Jens Bjorneboe is the greatest failed novelist of the twentieth
century. His masterwork is considered the trilogy roughly called
"the History of Bestiality"--roughly, because the title actually
belongs to a twelve-volume project of his autobiographical
narrator, which is unfinished. The trilogy therefore does not
present such a history itself, but rather the experiences of
that profoundly disturbed character, along with his morbid
reflections, painful memories and alarming dreams, plus
recitations of horrible happenings drawn from his grisly
research. Not one of the novels is without structural flaws, but
each communicates a rage against cruelty and brutality with a
force that is rare in fictional literature.
MOMENT OF FREEDOM (1966) is the first of the three novels and is
virtually formless. It seems that the author cannot master his
material--the whole history of man's inhumanity to man--with a
calm analysis or fit it into a standard artistic structure, but
rather recoils in pain, retreats into dismal reflections,
indulges in sarcastic tirades, describes petty officials and
deranged villagers as monsters, relives the atrocities of the
Nazis and Communists, remembers himself wading through blood and
most of all intoxicates himself, all without any apparent order.
The effect is disorienting, but at the same time invigorating,
since it brings an electric awareness of being caught up in
something horrifyingly real. Here is someone violently
disturbed, speaking straight from the heart, grabbing you like
a bloodied, but eloquent victim of an attack. You can't expect
his urgent report to be neat and tidy.
You must simply follow the narrator-guide, the lowly "Servant of
Justice" of the mythical Swiss town of Heiligenberg, a man so
burdened by a mind-numbing past that he can't remember his own
name, as he records the filthy injustices of the court,
denounces the sanctimonious townsmen with his drinking buddies
at an inn called "Zum Henker" ("Go to Hell"), or wanders through
bleak memories and unidentifiable towns. Don't try to keep track
of the time, or where you are going, or whether the landscape is
real or hallucinatory. After the journey you can go back and
retrace your steps, read critical studies, then some things will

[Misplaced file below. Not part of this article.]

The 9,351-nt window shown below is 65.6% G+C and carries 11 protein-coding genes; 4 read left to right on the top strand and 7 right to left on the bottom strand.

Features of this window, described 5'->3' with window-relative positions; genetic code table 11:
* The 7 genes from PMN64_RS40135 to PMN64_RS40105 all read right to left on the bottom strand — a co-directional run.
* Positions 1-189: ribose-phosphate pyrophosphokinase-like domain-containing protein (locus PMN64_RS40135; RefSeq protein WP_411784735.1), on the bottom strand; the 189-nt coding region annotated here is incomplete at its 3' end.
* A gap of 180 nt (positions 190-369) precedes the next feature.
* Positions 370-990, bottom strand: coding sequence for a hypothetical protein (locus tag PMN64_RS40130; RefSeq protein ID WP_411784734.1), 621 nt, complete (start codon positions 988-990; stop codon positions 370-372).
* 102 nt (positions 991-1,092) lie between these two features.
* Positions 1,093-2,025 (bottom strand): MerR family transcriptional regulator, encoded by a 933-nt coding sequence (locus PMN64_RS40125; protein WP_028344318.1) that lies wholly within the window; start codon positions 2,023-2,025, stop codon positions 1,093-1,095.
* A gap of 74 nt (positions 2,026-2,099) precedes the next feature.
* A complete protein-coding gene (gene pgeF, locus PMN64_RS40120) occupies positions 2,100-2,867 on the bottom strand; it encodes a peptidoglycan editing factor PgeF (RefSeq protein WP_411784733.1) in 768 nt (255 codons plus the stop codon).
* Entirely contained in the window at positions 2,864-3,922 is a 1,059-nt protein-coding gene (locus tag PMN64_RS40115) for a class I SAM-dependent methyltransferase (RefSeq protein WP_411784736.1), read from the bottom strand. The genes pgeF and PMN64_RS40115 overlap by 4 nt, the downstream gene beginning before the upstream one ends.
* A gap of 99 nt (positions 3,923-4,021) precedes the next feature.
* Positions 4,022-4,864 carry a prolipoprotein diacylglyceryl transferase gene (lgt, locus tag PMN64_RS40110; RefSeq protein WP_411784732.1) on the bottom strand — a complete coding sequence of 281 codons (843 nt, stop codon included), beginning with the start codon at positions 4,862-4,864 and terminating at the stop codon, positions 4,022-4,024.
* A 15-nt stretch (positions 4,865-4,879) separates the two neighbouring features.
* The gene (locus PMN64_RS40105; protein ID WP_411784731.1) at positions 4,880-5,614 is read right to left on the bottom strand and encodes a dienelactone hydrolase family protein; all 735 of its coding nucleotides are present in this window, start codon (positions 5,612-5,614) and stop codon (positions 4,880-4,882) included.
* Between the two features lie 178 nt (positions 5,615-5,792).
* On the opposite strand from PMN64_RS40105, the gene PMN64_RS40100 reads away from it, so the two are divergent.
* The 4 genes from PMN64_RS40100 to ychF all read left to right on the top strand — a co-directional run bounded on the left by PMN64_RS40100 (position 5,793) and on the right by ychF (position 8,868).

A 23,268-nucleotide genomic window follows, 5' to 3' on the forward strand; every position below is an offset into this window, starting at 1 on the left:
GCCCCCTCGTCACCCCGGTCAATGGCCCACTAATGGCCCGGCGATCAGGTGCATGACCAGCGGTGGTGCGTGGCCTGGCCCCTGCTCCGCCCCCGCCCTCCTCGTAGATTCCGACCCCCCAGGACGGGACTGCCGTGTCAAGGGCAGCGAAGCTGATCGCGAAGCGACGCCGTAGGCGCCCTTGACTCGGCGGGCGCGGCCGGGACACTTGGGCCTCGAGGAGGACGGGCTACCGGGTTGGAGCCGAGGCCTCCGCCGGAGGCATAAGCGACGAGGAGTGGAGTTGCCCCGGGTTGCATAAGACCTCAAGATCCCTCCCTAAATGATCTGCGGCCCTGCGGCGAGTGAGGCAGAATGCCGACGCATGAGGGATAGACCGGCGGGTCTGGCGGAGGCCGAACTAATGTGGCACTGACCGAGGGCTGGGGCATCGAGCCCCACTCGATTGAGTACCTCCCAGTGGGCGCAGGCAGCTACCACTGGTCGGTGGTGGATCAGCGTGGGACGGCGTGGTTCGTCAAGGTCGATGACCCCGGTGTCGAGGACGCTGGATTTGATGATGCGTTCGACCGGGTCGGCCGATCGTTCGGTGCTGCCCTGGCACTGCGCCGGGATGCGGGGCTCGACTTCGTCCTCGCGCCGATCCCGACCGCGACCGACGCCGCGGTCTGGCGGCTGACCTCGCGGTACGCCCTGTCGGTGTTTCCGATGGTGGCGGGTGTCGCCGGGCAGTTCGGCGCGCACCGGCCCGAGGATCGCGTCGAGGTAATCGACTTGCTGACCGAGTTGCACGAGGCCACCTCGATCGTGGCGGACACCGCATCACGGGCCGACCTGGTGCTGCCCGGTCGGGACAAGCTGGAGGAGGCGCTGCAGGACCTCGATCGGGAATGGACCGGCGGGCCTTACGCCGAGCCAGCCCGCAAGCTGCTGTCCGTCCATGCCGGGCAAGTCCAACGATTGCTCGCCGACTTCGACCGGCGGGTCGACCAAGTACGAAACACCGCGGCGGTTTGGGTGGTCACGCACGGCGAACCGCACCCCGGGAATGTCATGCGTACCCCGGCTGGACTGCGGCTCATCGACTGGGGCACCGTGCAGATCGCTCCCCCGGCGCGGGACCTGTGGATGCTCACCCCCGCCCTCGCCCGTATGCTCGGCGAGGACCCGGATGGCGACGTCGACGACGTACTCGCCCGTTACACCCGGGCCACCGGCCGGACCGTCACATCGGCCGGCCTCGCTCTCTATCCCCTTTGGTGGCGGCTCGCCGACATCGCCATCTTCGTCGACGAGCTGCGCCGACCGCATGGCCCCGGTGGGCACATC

fall into place, but not all.
One pointer I will give is that the "moment of freedom" is not
an episode or a single event, but more like a category--an
opportunity for truth and contact with reality that is most
often missed. Bjorneboe relates it to the bullfighting "moment
of truth" before the sword goes through the bull's shoulder
blades. His thought is that freedom is not a relief or a
liberation from duty (there is a frightening scene of murderers
breaking out of prison), but rather an insight that brings
commitment and love for another. To deny it is to deny the
responsibility of being human, to commit a sin against the Holy
Ghost and therefore to negate "the meaning of the earth and of
the starry heavens: individuation--coming into being."
Bjorneboe believes that in the moment of truth one can take the
liberty of speaking: "An author can only fulfil his human and
social duty when he is completely and unreservedly honest. Only
when he tells the truth which only he can tell, even if it
deviates totally from the officially accepted one, only then is
he contributing anything of value at all."
This novel contributes something of value. If you are seeking
escape from celebrity books and potboilers, and wish to renew
contact with the spiritual source of real literature, start
here. The translation is perfect--so rich and flowing, you'd
think the novel were written in English. Bjorneboe told the
truth that only he could tell, and therefore is one of the
greats.
4 of 4 people found the following review helpful
4.0 out of 5 stars The history of bestiality May 13 1999
By Bruno De Wachter (bruno.dewachter@forte.be) - Published on Amazon.com
Format:Paperback
Somewhere in this book Bjorneboe wrote: "Within 10 years my knowledge of the world will be so big that it must lead to self-destruction." Exactly 10 years later, he committed suicide. A remarkable fact that shows which atmosphere this novel breathes. It is a semi-autobiographical story about absolute freedom and absolute loneliness - two sides of one coin. About depression, about 20th century Europe and about the bestiality of mankind. Despite its pitch-black vision on humanity, it is also a very funny book. A masterpiece in irony and cynism!
5.0 out of 5 stars A warning piece of a word mastery Sept. 18 2013
By Miki - Published on Amazon.com
Format:Paperback|Verified Purchase
This is not your average pacifistic book, not at all. It is brutal, and it is, still, the most pacifistic book I ever read.